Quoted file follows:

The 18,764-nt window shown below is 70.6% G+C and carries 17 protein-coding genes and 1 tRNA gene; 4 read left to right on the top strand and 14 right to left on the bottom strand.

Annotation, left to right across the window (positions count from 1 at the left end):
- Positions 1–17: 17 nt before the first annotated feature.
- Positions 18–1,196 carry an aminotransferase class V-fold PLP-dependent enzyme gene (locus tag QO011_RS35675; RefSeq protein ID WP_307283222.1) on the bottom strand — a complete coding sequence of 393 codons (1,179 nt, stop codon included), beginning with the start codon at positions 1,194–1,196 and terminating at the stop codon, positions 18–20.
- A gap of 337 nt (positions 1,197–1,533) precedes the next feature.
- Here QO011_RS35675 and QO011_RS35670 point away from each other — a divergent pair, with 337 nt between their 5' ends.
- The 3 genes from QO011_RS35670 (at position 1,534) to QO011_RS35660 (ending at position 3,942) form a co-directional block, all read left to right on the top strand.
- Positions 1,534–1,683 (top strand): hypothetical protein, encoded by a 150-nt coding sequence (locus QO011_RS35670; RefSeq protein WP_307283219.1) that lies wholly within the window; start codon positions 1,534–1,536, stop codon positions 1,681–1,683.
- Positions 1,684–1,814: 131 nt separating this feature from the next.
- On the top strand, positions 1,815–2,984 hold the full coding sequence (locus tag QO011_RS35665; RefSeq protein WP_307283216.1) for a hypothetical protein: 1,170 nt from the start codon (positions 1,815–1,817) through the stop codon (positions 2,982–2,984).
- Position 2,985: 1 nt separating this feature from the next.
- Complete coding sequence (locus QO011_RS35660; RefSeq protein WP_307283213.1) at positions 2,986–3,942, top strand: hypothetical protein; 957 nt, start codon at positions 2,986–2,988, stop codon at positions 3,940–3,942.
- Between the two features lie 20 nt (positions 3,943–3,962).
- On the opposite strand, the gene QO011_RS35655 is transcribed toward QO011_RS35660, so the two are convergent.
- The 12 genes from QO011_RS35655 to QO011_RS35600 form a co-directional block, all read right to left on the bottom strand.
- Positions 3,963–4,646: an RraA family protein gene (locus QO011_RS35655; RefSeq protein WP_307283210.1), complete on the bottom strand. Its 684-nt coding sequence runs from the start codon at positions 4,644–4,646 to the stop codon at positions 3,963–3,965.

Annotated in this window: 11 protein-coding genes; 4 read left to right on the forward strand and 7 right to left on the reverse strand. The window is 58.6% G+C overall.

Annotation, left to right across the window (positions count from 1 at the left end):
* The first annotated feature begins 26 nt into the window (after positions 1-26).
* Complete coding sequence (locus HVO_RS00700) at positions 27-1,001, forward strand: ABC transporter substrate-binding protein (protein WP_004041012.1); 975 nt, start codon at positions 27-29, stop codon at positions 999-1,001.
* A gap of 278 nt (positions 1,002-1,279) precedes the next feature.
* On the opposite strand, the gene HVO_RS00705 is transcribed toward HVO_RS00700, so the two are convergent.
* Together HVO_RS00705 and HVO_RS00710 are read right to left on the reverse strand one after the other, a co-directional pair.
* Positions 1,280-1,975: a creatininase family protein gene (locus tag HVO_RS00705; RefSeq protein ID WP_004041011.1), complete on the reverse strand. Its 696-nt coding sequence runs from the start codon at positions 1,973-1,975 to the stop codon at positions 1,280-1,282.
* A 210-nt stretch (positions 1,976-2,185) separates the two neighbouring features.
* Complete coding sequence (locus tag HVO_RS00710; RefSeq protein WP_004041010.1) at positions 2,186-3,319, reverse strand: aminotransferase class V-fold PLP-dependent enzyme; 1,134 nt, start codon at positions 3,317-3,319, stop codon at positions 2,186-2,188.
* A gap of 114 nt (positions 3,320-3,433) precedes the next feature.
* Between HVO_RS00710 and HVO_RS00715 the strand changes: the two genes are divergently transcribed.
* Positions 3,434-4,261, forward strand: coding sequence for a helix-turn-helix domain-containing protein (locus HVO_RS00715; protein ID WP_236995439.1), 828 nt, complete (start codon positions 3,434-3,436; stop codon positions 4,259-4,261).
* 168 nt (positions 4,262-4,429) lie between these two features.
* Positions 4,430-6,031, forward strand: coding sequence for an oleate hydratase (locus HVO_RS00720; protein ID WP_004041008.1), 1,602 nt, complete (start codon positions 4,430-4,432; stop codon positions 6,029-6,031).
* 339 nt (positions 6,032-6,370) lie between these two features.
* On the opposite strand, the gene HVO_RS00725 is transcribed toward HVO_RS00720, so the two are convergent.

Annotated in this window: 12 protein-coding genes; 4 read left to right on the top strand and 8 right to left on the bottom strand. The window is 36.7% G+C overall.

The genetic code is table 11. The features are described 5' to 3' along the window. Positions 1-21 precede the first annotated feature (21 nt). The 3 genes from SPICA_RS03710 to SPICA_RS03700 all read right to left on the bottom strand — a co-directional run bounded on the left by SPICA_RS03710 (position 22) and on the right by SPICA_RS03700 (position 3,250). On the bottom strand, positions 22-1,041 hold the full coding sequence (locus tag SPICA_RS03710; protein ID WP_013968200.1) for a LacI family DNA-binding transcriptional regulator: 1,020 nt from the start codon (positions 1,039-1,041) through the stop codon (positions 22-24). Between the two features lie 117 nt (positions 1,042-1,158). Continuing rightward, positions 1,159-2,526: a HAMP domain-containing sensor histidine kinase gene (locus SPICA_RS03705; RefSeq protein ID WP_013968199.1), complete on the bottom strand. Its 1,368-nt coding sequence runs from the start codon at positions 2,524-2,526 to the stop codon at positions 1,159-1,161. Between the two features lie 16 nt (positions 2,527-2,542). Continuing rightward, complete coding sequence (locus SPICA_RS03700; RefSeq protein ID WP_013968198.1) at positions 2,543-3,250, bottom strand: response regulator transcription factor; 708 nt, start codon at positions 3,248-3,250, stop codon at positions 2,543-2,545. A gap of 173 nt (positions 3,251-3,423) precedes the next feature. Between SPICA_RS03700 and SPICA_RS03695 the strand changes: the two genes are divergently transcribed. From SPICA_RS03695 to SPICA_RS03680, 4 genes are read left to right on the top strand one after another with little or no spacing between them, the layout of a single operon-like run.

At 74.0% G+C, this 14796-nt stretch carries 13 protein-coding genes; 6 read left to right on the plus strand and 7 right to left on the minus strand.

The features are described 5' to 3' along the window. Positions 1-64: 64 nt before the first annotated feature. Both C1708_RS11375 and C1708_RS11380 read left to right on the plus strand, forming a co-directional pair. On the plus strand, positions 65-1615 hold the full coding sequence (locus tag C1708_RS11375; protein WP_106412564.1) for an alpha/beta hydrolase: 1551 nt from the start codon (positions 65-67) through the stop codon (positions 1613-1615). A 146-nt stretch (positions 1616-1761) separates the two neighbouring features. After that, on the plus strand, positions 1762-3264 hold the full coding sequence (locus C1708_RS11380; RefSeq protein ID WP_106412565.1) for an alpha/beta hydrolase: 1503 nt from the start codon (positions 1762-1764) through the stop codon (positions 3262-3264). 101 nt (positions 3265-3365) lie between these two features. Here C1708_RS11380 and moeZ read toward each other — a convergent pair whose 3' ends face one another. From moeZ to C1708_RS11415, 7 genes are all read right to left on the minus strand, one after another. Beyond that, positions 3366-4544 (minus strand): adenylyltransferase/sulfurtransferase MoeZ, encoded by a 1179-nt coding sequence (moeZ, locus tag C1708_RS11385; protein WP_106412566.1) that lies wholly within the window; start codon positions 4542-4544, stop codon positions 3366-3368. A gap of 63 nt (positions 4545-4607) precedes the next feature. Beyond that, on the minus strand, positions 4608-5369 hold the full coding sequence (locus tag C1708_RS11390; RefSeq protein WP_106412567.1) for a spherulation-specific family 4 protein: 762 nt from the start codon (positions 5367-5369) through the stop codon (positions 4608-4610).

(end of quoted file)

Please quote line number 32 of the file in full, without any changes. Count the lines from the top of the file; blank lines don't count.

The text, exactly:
* 339 nt (positions 6,032-6,370) lie between these two features.